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Reciprocal Teaching Reciprocal teaching is an instructional technique developed by Palincsar and Brown (1984) and described by them as "a dialogue between teachers and students for the purpose of jointly constructing the meaning of text." It is designed to improve students' reading comprehension by teaching four key reading strategies: Summarizing the main content Formulating questions Clarifying ambiguities Predicting what may come next The teacher begins by introducing each of the strategies to students and telling them the purpose and use of each. Strategies are then taught through a series of dialogues between teacher and students, with the dialogues centering on sections of text that students have first read silently (or heard read aloud by the teacher, if students lack decoding skills). The teacher is the discussion leader in the initial dialogues. S/he models strategy use, generally in the form of "think alouds." Using the first and second strategies, s/he begins by briefly summarizing the reading and beginning the discussion with questions about the main content of the text. Students respond to these questions, raise additional questions, and in the case of disagreement or misunderstanding, reread the text. The teacher again summarizes or synthesizes for the purpose of identifying the gist of the reading and their discussion. There is then more discussion for the purpose of agreeing on the summary. Using the third strategy, clarification, teacher and students seek to clarify words or concepts they do not understand. The teacher may lead students to discover word meanings or prompt them to apply previously learned clarification strategies (e.g., using context for identifying the meaning of unfamiliar words). Finally, the teacher offers or asks for predictions regarding what will come next in the text. Students base their predictions on their prior knowledge of the topic, clues that are provided in the text, or perhaps just what they hope the author will address. Throughout the dialogue, the teacher is modeling how to go about applying the strategies when reading. The teacher's role changes from model to coach as the position of discussion leader passes from teacher to students. Students rotate leading the discussion, initially with considerable assistance from the teacher in the form of feedback and encouragement. Over time, as students gradually acquire proficiency in strategy use, teacher involvement fades and control of the discussions passes to the students. Theoretical Rationale and Research-Base Reciprocal teaching illustrates a number of powerful ideas in teaching and learning and is based on both developmental and cognitive theories. The strategies embedded in reciprocal teaching represent those that successful learners engage in while interacting with text. They

serve to encourage self-regulation and self-monitoring and promote intentional learning (Brown, 1980). The design of this instructional method was influenced primarily by the work of Vygotsky and his notion of a "zone of proximal development," which he characterized as "the distance between the actual developmental level as determined by independent problem solving and the level of potential development as determined through problem solving under adult guidance, or in collaboration with more capable peers" (Vygotsky, 1978, p.86). The assistance provided the learner is a good example of scaffolding in that both temporary and adjusted support is provided, according to the needs of the participants. The assistance is withdrawn when it is no longer needed. The sequence of teacher modeling, coaching, and then fading also provides an excellent example of the structure of a cognitive apprenticeship as outlined by Collins, Brown, and Newman (1989). Research conducted by the developers of reciprocal teaching has reported substantial, significant improvements on measures of reading comprehension. Follow-up studies have shown that improvements are to a large extent maintained over time (Brown & Palincsar, 1987). Judith B. Howard, Ph.D. School of Education Elon University Feb. 2004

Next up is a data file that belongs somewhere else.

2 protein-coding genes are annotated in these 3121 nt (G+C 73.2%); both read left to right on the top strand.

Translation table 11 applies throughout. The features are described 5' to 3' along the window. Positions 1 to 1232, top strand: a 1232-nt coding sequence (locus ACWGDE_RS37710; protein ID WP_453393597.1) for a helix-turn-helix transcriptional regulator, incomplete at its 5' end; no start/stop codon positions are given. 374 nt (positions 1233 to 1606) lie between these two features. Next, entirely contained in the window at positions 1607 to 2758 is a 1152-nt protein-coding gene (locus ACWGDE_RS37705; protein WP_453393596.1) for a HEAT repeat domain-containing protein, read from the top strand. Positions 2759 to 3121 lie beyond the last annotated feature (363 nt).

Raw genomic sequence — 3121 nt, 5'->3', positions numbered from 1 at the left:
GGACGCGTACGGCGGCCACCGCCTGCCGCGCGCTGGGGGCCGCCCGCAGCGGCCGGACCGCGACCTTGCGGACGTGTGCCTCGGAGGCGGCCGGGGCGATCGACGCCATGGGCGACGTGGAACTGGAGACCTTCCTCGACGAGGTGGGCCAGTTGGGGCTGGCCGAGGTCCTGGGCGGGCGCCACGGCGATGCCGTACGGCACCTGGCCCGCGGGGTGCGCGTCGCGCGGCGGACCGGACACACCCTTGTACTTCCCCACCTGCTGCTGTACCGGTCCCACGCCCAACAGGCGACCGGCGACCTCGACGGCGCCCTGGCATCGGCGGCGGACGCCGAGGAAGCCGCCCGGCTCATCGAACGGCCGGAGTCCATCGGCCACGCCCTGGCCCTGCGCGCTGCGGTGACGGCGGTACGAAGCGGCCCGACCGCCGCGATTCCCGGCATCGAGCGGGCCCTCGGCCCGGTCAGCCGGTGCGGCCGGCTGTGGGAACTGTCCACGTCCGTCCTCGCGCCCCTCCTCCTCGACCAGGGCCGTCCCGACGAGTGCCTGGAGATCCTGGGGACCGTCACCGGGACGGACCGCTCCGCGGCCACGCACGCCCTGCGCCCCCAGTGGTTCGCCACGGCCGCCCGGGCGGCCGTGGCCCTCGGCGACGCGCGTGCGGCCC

References and Additional Reading Brown, A. L. (1980). Metacognitive development and reading. In R. S. Spiro, B. B. Bruce, & W. L. Brewer (Eds.), Theoretical issues in reading comprehension. Hillsdale, NJ: Erlbaum. *Brown, A. L. & Palincsar, A. S. (1987). Reciprocal teaching of comprehension strategies: A natural history of one program for enhancing learning. In J. Day & J. Borkowski (Eds.), Intelligence and exceptionality: New directions in theory, assessment and instructional practices (pp. 81-132). Norwood, NJ: Ablex. Collins, A., Brown, J. S., & Newman, S. (1989). Cognitive apprenticeship: Teaching the craft of reading, writing, and mathematics. In L. Resnick (Ed.), Knowing, learning and instruction: Essays in honor of Robert Glaser (pp. 453-494). Hillsdale, NJ: Erlbaum. Palincsar, A. S. (1986). Metacognitive strategy instruction. Exceptional Children, 53, 118-124.

*Palincsar, A., & Brown, A. (1984). Reciprocal teaching of comprehension-fostering and comprehension-monitoring activities. Cognition and Instruction, 1, 117-175. Palincsar, A. S., & Brown, A. L. (1986). Interactive teaching to promote independent learning from text. The Reading Teacher, 39, 771-777. *Palincsar, A. S., & Brown, A. L. (1988). Teaching and practicing thinking skills to promote comprehension in the context of group problem solving. Remedial and Special Education (RASE), 9(1), 53-59. Vygotsky. L. S. (1978). Mind in society: The development of the higher psychological processes. Cambridge, MA: The Harvard University Press.

* These references have sample dialogues. Reviewing a sample dialogue is highly recommended.



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